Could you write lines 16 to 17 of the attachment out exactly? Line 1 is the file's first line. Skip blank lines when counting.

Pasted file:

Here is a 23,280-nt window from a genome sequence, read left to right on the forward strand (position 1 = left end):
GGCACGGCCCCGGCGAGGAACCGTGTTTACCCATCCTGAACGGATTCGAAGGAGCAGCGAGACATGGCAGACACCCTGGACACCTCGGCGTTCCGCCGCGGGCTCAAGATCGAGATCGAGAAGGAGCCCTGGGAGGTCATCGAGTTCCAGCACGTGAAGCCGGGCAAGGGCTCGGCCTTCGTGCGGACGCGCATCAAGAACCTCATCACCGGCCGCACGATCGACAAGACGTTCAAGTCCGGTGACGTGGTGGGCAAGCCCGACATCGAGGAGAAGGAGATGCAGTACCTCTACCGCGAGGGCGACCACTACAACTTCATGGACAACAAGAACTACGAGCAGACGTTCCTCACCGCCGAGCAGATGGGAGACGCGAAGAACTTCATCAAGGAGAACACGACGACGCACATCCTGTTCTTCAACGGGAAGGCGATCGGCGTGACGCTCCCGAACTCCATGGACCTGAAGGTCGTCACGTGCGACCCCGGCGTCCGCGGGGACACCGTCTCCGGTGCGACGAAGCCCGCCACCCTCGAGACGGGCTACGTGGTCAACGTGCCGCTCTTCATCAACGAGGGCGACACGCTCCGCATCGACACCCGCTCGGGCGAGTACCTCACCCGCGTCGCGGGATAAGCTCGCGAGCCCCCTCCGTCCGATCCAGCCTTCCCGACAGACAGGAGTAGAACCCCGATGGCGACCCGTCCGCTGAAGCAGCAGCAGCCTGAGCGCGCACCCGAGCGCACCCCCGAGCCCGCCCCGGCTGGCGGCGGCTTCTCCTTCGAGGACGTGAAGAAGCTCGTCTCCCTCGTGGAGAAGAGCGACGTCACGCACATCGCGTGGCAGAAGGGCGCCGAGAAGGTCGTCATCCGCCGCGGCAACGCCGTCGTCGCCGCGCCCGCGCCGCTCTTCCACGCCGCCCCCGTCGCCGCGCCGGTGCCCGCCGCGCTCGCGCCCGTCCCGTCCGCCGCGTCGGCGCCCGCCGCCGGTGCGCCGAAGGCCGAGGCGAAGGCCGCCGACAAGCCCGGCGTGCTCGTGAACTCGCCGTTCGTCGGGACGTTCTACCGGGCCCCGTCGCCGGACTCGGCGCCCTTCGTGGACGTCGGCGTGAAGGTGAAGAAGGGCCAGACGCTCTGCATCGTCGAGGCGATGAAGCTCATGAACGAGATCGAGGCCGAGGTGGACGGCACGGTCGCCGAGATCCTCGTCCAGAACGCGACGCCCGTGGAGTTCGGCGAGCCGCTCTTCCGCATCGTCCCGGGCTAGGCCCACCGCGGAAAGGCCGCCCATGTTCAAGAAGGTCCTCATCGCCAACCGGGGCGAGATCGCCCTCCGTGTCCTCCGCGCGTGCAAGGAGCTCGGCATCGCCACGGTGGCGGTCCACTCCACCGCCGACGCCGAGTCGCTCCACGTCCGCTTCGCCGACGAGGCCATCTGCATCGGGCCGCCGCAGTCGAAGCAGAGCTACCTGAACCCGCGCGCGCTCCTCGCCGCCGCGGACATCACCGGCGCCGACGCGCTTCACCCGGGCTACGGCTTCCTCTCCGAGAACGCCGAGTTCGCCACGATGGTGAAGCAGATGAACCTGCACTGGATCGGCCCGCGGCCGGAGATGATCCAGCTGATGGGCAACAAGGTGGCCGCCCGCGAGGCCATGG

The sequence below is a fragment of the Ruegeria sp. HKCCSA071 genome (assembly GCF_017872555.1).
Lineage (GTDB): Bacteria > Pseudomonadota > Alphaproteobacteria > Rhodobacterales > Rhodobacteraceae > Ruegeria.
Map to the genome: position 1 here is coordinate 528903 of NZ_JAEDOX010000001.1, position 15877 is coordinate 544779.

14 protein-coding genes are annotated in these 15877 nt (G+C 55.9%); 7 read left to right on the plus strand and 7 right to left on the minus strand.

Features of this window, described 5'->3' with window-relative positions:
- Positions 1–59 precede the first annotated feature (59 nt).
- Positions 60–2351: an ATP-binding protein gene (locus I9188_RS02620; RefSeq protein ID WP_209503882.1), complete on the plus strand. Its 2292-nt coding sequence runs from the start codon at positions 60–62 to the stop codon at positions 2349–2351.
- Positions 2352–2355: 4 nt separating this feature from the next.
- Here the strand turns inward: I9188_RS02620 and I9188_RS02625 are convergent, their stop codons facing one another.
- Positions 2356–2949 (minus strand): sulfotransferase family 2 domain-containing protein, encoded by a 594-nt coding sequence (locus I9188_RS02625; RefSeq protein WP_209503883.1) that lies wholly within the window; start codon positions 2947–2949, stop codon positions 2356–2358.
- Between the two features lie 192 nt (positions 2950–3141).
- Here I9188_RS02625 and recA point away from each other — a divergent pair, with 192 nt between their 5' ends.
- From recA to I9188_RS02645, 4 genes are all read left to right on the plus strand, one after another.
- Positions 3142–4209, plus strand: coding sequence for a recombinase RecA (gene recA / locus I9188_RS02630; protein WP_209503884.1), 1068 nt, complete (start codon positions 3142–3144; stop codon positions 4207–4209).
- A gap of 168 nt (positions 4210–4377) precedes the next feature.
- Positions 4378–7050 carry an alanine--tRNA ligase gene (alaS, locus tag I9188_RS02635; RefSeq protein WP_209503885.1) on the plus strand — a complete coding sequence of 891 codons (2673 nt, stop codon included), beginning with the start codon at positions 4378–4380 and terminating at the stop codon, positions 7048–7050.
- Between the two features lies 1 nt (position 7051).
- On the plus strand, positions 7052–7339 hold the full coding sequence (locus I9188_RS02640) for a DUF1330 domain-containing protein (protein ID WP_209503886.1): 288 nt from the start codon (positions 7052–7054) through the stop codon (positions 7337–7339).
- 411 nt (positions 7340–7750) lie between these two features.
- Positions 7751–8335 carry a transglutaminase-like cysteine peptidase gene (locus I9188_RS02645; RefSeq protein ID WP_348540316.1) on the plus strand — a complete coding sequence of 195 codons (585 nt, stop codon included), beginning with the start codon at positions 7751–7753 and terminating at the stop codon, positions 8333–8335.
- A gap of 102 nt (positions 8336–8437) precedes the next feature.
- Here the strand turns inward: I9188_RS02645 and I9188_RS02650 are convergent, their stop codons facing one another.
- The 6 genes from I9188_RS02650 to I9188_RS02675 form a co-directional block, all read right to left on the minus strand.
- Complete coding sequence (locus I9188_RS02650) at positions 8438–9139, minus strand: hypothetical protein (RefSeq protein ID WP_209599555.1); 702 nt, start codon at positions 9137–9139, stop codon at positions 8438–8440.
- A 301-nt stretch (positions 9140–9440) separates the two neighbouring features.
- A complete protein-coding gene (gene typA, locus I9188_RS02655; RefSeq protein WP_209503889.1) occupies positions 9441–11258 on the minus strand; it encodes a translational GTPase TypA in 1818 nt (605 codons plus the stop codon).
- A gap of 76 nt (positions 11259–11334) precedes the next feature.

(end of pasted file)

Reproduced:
- Positions 3142–4209, plus strand: coding sequence for a recombinase RecA (gene recA / locus I9188_RS02630; protein WP_209503884.1), 1068 nt, complete (start codon positions 3142–3144; stop codon positions 4207–4209).
- A gap of 168 nt (positions 4210–4377) precedes the next feature.